maybe the white gas stoves are too complicated for him to operate, no idea, but I approached this as Richard Feynman suggests in 'The pleasure of Finding things out", ie, do not assume you know, allow doubt, reject certainty, do not accept bad test results, do not attempt to prove things to confirm your existing bias. Allow the data to guide your inquiry. Having opinions is fine as long as you don't forget that they are an opinion, not a fact. I believe engineers in general are more prone to opinions than scientists, it's easier to just do stuff in engineering then see if it works, I can see the difference. Feynman also reminds us to never listen to 'experts', that's a direct quote from him, and this is why you don't, experts get lazy and stop testing, because they are experts. I'm not an expert so I tested this stuff, and the results are pretty clear.
I only did the whisperlight for old times sake, but the fact is, if you compare a reversible remote canister setup with a whisperlight, particularly where you will use it a long time per day, the whisperlight is equal at least, maybe superior, but definitely almost the same weight, except you are not bound to silly fuel canisters that you cannot fill out of other fuel containers, meaning you need that heavy metal shell for each and every gram of your gaseous fuel.
I did not expect the white gas to be even remotely in the ballpark of alcohol, and it's not, particularly if you use the pounds/mile metric for weight, ie, what you actually carry over the trip miles, beginning to end.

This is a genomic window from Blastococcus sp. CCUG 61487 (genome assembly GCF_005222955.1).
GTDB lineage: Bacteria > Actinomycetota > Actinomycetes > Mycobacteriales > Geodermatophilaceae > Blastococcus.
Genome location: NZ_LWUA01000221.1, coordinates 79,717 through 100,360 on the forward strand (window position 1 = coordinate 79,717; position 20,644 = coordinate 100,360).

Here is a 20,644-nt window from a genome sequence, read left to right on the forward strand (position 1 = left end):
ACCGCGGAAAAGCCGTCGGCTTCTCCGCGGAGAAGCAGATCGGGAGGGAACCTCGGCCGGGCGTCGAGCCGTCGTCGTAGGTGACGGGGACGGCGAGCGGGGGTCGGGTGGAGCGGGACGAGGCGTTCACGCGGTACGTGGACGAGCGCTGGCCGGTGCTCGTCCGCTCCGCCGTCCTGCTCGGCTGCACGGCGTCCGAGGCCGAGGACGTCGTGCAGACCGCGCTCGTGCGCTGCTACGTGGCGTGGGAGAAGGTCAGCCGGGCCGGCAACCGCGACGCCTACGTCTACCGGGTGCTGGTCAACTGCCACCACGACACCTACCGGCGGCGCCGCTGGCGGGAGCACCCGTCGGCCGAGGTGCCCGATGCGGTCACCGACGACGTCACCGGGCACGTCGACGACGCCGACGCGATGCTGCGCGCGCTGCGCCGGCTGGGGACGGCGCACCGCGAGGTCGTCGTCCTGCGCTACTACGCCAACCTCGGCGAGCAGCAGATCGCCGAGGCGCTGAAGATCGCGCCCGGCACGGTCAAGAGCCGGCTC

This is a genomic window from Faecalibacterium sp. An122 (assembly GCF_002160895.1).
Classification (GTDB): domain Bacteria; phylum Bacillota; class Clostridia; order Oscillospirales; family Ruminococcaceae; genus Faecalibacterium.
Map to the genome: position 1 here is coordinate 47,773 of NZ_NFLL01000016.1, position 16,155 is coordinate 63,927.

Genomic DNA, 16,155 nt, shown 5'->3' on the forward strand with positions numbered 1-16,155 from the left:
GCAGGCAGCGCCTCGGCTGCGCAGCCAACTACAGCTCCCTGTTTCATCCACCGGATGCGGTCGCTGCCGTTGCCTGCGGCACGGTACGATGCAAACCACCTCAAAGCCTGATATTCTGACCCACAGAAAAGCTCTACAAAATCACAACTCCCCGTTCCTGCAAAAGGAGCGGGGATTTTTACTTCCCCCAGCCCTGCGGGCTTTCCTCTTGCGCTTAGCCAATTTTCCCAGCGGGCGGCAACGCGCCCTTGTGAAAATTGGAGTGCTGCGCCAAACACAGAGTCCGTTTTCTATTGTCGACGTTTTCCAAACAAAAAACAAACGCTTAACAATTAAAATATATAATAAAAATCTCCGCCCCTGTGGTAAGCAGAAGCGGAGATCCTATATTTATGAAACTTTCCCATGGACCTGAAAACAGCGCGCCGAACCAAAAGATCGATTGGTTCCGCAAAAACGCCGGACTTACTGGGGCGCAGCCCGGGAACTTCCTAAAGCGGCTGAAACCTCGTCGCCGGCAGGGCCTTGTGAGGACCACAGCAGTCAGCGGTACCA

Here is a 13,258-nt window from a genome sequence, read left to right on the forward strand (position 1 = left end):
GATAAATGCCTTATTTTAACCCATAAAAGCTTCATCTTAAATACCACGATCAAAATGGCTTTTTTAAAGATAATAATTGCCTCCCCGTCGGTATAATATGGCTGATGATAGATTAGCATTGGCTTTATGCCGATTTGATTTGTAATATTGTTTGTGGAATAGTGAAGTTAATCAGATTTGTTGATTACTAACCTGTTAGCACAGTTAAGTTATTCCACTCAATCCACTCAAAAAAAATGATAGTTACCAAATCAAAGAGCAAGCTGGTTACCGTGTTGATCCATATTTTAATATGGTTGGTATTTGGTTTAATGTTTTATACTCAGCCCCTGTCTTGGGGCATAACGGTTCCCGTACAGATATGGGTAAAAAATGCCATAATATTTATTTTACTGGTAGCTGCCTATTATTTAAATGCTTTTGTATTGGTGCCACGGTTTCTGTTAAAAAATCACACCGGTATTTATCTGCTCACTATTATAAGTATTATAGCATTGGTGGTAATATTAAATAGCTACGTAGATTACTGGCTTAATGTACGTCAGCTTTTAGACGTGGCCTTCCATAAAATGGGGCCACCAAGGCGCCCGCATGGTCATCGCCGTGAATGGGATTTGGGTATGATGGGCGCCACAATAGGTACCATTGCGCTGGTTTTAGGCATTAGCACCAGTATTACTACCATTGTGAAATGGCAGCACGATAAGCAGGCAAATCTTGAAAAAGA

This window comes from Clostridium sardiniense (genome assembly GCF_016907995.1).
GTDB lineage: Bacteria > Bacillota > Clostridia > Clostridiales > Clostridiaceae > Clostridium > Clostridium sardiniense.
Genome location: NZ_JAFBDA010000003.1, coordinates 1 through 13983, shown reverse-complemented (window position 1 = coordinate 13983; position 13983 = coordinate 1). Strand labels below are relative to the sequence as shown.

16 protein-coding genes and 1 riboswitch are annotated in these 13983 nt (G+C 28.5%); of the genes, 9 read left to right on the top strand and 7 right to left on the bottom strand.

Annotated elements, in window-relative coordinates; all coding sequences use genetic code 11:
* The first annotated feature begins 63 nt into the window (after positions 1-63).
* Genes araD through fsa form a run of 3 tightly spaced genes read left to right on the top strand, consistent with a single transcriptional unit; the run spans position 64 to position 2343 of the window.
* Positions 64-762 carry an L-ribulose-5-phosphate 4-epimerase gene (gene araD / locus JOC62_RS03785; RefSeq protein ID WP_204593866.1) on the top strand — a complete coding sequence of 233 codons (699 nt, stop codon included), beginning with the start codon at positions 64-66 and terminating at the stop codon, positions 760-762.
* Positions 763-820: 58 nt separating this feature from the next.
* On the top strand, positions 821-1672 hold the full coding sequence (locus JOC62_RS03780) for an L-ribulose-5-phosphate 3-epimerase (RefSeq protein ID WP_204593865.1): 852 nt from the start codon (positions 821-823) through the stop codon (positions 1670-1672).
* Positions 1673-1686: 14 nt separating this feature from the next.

What surprised me here was just how good whisperlight is compared to gas, plus of course, this is liquid fuel and no worries about the cold etc. When you add remote canister, the small weight advantage of canister stoves vanishes for large boil/melt amounts, that's a fact, and you can discover this fact in about 3 test runs of your stove. And, as you noted, you do get a bit better efficiency with practice on the whisperlight type stove. For a 3 night/4 day trip to the snow melting and boiling 8 cups a day, the 15 night/16 day number I list should be close to the consumption.
day/night 1 14 16
15 – IS 455 143 95
15 – PS 560 169 105
15 – 45C 810 602 570
15 – WW32 848 536 488
15 – 4WW32 758 524 488
As you can see, the 4WW32 yields better start and end weight than the 450 gm canister setup, particularly since you'd be using a 100 gram heavier burner probably for the remote canister to melt snow in the snow. Dinosaur, lol, yeah, right, more like a bird that's very well evolved. Good designs are good designs. The svea 123 is I believe also still a good stove.
That's why it's fun to poke at these things now and then, I'd never done an actual efficiency/consumption test on my whisperlight, nor had I ever used alcohol stove type boil then turn off methods, so this is not bad at all. You do only get the really good white gas efficiency when you cook for more than one, or with snow melting from these initial tests however, I guess for 6 cups it would be a touch better still, probably I'd guess around 26 grams or so. Gas and alcohol should burn fairly consistently, ie, 1 gram fuel heats x gm water, as long as the stoves are made right. Certain alcohol stoves are prone to the 'warm then boil too fast and burn inefficiently then peter out' type performance, but the right design gets rid of that problem. Gas burners just turn the gas on and off, so I assume you can take their efficiency and just multiply or divide by 2 or whatever.
I'm actually impressed by the white gas, I was not expecting that, but it figures, some designs and ideas are just very good, and they don't really stop being good just because people want the next trinket to buy, even when it isn't even actually any better.